Digital and analog. We often think of them, mistakenly, as equivalent things in different domains. But that’s a misunderstanding, and we often use the terms incorrectly.
For instance, run a mic through a preamp and get a signal, we know that’s an analog signal. And if we run it through an ADC and store it in a computer, it’s digital. But if we encode that signal as up and down voltage fluctuations at a high rate of speed, and run it over a wire, such as the AES-EBU standard, arguments break out over whether the signal is digital or analog.
The arguments stem from the terms being misunderstood, with better terms available.
The definition of analog is, “Something that bears an analogy to something else; something that is comparable.” The electrical signal from a mic is an analog of the compression and rarefaction in the air from the movement of air through your vocal cords. We can amplify it and it pushes a speaker that moves air and then our eardrums.
Literally, digits are your fingers, for counting. Something represented by numbers is digital. But numbers are an abstractions. Long ago, most of the world standardized on symbols for a 10-based (for our ten fingers) system of number representation. We can say, “twenty-six, and write down “26”. Or “0x001A”. In binary computer memory, we can store the equivalent bits as approximate voltages, or save to a hard drive in a group of magnetic states. And transfer them over a serial connection as fluctuations of voltage. In a way, these fluctuations of voltage and magnetic states are analogs of the digital values we want to represent.
So, fundamentally analog signals are analogs, and digital signals are analogs. No wonder some argue that sending a digital signal over a wire is an analog signal. It is truly both. Perhaps we might not be using the best terms to describe what comes out of a mic and what comes out of a computer.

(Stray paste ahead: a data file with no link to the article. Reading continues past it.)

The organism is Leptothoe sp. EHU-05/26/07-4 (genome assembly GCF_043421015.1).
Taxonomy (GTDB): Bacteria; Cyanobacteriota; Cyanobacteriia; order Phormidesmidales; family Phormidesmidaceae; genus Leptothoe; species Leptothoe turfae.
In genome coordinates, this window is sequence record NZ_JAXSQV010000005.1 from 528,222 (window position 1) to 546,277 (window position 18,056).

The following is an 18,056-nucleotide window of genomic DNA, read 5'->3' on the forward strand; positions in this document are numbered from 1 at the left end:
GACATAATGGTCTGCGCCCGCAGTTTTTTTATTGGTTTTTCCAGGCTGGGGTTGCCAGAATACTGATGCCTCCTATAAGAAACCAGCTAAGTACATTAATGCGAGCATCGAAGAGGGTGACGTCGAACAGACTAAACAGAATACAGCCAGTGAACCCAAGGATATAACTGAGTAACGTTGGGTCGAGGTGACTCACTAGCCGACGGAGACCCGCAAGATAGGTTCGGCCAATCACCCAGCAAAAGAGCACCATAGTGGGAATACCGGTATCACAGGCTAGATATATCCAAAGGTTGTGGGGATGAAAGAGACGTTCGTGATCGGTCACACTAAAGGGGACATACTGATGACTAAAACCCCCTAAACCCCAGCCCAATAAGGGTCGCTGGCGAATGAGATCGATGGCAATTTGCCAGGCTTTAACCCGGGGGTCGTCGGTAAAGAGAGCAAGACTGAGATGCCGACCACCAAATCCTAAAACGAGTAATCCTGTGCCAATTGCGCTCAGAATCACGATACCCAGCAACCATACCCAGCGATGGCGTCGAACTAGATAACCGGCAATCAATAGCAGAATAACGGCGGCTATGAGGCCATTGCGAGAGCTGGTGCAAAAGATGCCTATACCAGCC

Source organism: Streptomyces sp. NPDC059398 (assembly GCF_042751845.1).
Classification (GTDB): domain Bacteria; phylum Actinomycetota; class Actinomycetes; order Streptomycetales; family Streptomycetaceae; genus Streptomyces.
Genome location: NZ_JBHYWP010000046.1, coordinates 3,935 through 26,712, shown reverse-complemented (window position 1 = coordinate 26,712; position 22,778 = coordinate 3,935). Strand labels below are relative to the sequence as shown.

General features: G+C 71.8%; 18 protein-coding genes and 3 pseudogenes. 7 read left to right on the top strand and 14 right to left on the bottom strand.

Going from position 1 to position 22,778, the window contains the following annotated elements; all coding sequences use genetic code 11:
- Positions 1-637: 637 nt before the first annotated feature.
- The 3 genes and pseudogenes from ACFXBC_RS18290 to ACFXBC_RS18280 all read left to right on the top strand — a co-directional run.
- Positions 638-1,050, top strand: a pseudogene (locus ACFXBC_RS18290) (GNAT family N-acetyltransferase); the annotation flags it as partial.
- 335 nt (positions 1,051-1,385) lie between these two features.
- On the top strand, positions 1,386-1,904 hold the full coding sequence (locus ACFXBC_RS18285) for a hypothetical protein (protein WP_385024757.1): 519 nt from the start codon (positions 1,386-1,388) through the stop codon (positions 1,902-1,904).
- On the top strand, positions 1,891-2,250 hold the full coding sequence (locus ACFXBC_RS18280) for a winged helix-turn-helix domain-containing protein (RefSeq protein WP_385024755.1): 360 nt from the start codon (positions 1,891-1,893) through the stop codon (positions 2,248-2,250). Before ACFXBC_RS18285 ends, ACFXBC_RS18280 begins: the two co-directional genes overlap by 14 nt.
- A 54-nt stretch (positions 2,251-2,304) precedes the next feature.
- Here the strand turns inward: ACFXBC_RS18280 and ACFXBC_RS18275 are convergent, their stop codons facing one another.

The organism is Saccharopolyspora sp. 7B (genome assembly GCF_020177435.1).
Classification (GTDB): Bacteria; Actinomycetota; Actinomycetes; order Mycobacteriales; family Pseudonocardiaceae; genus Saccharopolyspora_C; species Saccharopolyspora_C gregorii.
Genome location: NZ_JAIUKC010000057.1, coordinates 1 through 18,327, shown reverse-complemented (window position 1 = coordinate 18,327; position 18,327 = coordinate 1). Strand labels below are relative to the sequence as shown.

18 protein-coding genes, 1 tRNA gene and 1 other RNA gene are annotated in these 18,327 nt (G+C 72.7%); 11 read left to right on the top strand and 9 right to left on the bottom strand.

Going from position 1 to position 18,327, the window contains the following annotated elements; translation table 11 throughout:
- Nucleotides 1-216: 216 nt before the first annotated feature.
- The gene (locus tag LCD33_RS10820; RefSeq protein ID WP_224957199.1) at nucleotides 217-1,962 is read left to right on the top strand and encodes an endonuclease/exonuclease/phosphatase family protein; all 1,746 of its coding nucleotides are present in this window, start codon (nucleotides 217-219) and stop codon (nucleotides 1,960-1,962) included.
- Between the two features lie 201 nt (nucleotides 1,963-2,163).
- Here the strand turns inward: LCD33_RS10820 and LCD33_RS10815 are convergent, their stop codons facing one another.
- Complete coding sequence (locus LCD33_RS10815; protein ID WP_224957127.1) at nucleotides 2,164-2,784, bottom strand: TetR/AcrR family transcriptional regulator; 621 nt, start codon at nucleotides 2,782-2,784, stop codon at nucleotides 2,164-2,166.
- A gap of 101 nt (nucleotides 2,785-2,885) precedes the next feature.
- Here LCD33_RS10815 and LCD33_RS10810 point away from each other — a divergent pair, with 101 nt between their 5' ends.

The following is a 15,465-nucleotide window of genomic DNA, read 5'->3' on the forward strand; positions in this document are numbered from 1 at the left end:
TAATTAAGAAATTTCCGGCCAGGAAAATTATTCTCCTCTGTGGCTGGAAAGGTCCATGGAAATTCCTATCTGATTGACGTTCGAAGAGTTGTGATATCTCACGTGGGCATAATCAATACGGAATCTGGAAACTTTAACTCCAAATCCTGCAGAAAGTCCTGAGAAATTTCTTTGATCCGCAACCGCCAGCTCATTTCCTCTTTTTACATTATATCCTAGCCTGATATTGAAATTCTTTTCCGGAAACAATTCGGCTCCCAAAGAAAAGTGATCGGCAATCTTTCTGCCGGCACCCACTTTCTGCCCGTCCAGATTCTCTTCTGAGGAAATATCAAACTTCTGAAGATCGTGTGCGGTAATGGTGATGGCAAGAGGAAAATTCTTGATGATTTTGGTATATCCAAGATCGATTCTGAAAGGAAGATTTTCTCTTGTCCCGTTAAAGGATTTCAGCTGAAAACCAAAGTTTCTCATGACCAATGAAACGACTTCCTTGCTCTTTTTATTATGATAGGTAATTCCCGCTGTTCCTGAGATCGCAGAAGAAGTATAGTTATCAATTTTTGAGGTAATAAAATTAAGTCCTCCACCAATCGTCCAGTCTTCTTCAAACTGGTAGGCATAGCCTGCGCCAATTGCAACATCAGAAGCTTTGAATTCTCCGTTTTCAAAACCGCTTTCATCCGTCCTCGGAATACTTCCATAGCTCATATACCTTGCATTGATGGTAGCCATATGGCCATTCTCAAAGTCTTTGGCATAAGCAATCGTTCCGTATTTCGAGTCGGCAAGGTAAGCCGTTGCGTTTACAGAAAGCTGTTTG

Continuous implies no separation of values. A mic signal simply flows and fluctuates over time. It’s not a series of stable states, it’s a continuum.
Digital audio data are discrete—individual samples updated at a fixed rate. But we can also have sampled analog as well, and it is also discrete. We can store each sample in a purely analog form—without intermediate conversion to a digit—in a bucket brigade device (BBD), essentially holding each analog voltage in a capacitor.
“Sampled” implies discrete, but in particular a series of discrete values over time (we’ll only discuss uniform sampling, where the timing is a fixed rate).
Digital is always discrete or sampled. A number is a symbol, and while we can have a series of symbols that change often, they can never be continuous. The analog lowpass filter in a DAC is what ultimately converts the discrete samples to a continuous signal.
Analog can be continuous or discrete (inside analog delay stomp boxes, for instance), though we almost always use analog as a synonym for continuous. But making the mistake of thinking they are the same thing is where more complex discussions go wrong.
So, back to the argument of whether a signal stored on a hard drive, or SSD, or in RAM are truly digital, yes they are. And they are analog, because numbers are ideas and we can’t store ideas, only analogs of ideas. It gets more confusing when transferring a digital signal over a wire, because we can’t compartmentalize electrical flow, it’s always continuous. (Strictly speaking, electron flow itself is discrete, but we’re not operating at that level—it would be horrendously intolerant of noise anyway to deal with discrete flow—which is why I say “electrical” and not “electrons”.) It’s a discrete digital signal, transported over a continuous flow of analog voltages.
But I wouldn’t call that an analog signal, it’s still a digital signal. If you amplify it and play it back, that’s when it will hit home that it’s not an analog of the music signal, it’s an analog of the states of the digital signal.